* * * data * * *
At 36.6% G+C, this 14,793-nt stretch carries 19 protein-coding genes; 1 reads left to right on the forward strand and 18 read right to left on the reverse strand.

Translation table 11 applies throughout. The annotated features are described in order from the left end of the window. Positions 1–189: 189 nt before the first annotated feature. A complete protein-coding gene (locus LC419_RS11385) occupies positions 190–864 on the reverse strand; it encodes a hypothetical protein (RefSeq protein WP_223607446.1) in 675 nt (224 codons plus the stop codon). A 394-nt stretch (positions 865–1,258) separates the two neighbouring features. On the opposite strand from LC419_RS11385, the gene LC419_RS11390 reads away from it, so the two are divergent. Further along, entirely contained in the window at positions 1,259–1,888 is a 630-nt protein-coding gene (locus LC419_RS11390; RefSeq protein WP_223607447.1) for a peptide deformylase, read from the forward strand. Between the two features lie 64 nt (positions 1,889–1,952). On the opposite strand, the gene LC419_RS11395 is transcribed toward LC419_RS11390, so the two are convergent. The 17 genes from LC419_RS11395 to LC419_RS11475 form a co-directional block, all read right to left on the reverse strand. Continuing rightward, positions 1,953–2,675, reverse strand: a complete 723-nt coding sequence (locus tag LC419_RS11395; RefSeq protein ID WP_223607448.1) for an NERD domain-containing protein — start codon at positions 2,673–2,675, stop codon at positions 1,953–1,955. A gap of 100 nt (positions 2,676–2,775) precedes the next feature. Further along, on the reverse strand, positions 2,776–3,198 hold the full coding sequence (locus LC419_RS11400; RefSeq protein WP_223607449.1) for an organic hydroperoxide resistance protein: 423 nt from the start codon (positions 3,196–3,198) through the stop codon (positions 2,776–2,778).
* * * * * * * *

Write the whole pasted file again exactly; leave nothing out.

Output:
At 36.6% G+C, this 14,793-nt stretch carries 19 protein-coding genes; 1 reads left to right on the forward strand and 18 read right to left on the reverse strand.

Translation table 11 applies throughout. The annotated features are described in order from the left end of the window. Positions 1–189: 189 nt before the first annotated feature. A complete protein-coding gene (locus LC419_RS11385) occupies positions 190–864 on the reverse strand; it encodes a hypothetical protein (RefSeq protein WP_223607446.1) in 675 nt (224 codons plus the stop codon). A 394-nt stretch (positions 865–1,258) separates the two neighbouring features. On the opposite strand from LC419_RS11385, the gene LC419_RS11390 reads away from it, so the two are divergent. Further along, entirely contained in the window at positions 1,259–1,888 is a 630-nt protein-coding gene (locus LC419_RS11390; RefSeq protein WP_223607447.1) for a peptide deformylase, read from the forward strand. Between the two features lie 64 nt (positions 1,889–1,952). On the opposite strand, the gene LC419_RS11395 is transcribed toward LC419_RS11390, so the two are convergent. The 17 genes from LC419_RS11395 to LC419_RS11475 form a co-directional block, all read right to left on the reverse strand. Continuing rightward, positions 1,953–2,675, reverse strand: a complete 723-nt coding sequence (locus tag LC419_RS11395; RefSeq protein ID WP_223607448.1) for an NERD domain-containing protein — start codon at positions 2,673–2,675, stop codon at positions 1,953–1,955. A gap of 100 nt (positions 2,676–2,775) precedes the next feature. Further along, on the reverse strand, positions 2,776–3,198 hold the full coding sequence (locus LC419_RS11400; RefSeq protein WP_223607449.1) for an organic hydroperoxide resistance protein: 423 nt from the start codon (positions 3,196–3,198) through the stop codon (positions 2,776–2,778).